The Indispensable Opposition Rhetorical Analysis


In his essay “The Indispensable Opposition”, Walter Lippmann argues that the role of the opposition is essential to the functioning of democracy. He begins by stating that the opposition is not simply an obstructionist force, but rather serves an important purpose in democracy by voicing dissent and criticism. Without the opposition, Lippmann argues, democracy would degenerate into tyranny.

Lippmann goes on to discuss the importance of freedom of speech in a democracy. He argues that the opposition must be allowed to freely express its views, even if those views are unpopular or offensive. Without this freedom, Lippmann contends, democracy would be nothing more than a sham.

Lippmann addresses the rights of the opposition. He argues that the opposition must be allowed to participate in the democratic process, even if it is not in power. Without this right, Lippmann asserts, democracy would be nothing more than a dictatorship.

In Walter Lippmann’s essay, The Indispensable Opposition, he discusses criticism of society’s failure to support political freedom and the freedom of speech in America. Lippmann employs syntax and appeals to the reader to strengthen his argument. Lippmann emphasizes the fact that most people are unconcerned with their freedoms.

He uses logos by providing statistics and evidence to support his argument that people are apathetic about their rights. In addition, Lippmann uses pathos to connect with the emotion of the readers. He talks about how the government should be run and how people should have more interest in it in order to create a more stable society.

Lastly, Lippmann employs ethos by establishing himself as a credible source through his use of expert knowledge and experience. Overall, Lippmann’s essay is effective in persuading the reader that political freedom is important and that people should be more involved in ensuring its continuation.

Lippmann employs an example from Voltaire to illustrate his point. During his life, Voltaire made many statements that he criticized in his writing, and as a result, he most certainly believed in freedom of speech. His famous remark & I entirely disagree with what you have to say, but I will fight to the death for your right to say it, is said with a tone of sarcasm.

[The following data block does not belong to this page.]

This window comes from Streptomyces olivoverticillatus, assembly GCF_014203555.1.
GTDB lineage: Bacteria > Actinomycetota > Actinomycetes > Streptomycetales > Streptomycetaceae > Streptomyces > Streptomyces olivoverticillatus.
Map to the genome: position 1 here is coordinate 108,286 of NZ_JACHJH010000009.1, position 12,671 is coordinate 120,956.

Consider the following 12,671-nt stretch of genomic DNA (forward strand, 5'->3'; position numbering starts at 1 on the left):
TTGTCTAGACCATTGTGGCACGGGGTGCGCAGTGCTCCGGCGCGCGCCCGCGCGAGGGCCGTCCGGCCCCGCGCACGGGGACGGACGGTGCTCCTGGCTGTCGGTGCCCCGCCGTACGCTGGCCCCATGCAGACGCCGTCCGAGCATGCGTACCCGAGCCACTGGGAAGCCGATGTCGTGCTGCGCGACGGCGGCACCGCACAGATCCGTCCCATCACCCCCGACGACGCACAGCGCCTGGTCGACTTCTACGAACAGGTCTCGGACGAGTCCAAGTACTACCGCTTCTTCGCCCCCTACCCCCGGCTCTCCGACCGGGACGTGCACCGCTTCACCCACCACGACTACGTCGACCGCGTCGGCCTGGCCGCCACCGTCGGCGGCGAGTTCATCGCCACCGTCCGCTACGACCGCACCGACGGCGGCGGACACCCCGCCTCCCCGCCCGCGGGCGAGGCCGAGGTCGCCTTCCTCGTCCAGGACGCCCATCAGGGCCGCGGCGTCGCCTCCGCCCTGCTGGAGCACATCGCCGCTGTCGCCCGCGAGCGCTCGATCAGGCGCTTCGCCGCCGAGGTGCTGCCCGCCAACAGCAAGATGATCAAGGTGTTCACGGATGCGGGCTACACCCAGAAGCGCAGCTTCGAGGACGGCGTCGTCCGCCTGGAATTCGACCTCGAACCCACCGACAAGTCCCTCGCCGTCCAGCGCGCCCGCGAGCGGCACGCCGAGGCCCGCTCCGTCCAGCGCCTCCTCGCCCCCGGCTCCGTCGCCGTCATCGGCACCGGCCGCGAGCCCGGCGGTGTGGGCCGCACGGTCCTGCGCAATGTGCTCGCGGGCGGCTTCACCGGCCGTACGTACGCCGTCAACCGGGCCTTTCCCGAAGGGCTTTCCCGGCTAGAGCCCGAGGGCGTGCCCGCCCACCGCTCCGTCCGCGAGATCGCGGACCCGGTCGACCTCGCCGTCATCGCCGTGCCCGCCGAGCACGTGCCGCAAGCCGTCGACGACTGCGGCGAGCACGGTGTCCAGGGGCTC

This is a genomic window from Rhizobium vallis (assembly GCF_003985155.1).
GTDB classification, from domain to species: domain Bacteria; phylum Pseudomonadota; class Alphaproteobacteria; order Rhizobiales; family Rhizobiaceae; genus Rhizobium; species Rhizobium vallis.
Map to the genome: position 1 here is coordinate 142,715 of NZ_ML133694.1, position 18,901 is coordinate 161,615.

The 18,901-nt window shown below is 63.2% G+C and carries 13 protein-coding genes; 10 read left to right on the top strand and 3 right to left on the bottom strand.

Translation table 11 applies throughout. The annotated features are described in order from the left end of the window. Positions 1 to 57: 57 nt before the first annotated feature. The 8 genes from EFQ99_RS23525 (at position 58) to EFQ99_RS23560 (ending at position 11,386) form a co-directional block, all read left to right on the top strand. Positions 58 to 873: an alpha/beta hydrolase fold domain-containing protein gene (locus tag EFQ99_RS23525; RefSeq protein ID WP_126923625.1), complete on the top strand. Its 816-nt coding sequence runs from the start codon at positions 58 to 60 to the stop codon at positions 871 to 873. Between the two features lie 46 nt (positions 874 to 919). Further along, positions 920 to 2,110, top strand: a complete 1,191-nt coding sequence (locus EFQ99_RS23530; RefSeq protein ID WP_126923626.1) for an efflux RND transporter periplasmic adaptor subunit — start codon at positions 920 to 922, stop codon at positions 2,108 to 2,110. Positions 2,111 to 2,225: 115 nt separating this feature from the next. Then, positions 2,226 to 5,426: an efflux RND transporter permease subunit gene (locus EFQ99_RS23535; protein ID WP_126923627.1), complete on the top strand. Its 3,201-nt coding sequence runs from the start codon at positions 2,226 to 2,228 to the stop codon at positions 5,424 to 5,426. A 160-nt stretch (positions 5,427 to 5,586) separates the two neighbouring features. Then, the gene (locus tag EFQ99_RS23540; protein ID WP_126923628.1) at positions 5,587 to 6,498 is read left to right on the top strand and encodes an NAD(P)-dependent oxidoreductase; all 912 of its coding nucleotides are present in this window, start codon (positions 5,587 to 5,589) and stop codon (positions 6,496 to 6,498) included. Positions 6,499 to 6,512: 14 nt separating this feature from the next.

Voltaire is not saying that he will actually defend to the death someone’s right to say something that he or she believes in, but rather that Voltaire himself will be the one speaking out and defending what he or she believes in. This use of irony highlights the importance of freedom of speech and how people should be allowed to voice their opinions without fear of retribution. It also serves as a reminder that even though we may not agree with what someone has to say, we should still respect their right to say it.

Lippmann goes on to explain that the opposition is essential for two reasons. First, the opposition provides a check on those in power and helps to keep them from abusing their power. Second, the opposition forces those in power to justify their actions and to explain their policies to the public. Without the opposition, those in power would be free to act without having to answer to anyone.

The opposition is therefore essential for a healthy democracy. Without the opposition, those in power would be able to act without accountability or transparency. The opposition provides a check on those in power and ensures that they are held accountable for their actions.